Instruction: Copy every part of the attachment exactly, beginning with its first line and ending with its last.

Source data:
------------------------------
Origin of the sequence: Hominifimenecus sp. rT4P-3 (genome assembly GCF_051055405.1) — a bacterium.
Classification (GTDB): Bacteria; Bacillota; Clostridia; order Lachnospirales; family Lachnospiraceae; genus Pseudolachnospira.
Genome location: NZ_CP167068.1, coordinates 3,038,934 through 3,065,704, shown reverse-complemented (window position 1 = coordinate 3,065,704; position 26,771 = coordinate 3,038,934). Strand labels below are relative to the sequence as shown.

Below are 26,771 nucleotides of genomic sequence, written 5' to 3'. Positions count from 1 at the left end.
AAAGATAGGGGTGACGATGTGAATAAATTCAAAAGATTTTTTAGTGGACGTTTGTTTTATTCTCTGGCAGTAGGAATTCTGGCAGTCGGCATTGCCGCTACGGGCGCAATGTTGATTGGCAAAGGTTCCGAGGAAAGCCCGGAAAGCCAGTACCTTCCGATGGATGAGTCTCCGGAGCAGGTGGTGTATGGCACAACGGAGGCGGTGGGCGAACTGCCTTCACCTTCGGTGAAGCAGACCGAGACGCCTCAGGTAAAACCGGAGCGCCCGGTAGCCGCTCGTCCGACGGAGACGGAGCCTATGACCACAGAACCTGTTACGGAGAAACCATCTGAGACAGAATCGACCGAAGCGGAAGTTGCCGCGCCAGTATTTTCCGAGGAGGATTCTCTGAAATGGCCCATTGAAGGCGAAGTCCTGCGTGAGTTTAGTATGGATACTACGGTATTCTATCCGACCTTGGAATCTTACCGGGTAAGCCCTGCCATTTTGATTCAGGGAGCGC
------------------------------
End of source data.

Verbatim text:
Origin of the sequence: Hominifimenecus sp. rT4P-3 (genome assembly GCF_051055405.1) — a bacterium.
Classification (GTDB): Bacteria; Bacillota; Clostridia; order Lachnospirales; family Lachnospiraceae; genus Pseudolachnospira.
Genome location: NZ_CP167068.1, coordinates 3,038,934 through 3,065,704, shown reverse-complemented (window position 1 = coordinate 3,065,704; position 26,771 = coordinate 3,038,934). Strand labels below are relative to the sequence as shown.

Below are 26,771 nucleotides of genomic sequence, written 5' to 3'. Positions count from 1 at the left end.
AAAGATAGGGGTGACGATGTGAATAAATTCAAAAGATTTTTTAGTGGACGTTTGTTTTATTCTCTGGCAGTAGGAATTCTGGCAGTCGGCATTGCCGCTACGGGCGCAATGTTGATTGGCAAAGGTTCCGAGGAAAGCCCGGAAAGCCAGTACCTTCCGATGGATGAGTCTCCGGAGCAGGTGGTGTATGGCACAACGGAGGCGGTGGGCGAACTGCCTTCACCTTCGGTGAAGCAGACCGAGACGCCTCAGGTAAAACCGGAGCGCCCGGTAGCCGCTCGTCCGACGGAGACGGAGCCTATGACCACAGAACCTGTTACGGAGAAACCATCTGAGACAGAATCGACCGAAGCGGAAGTTGCCGCGCCAGTATTTTCCGAGGAGGATTCTCTGAAATGGCCCATTGAAGGCGAAGTCCTGCGTGAGTTTAGTATGGATACTACGGTATTCTATCCGACCTTGGAATCTTACCGGGTAAGCCCTGCCATTTTGATTCAGGGAGCGC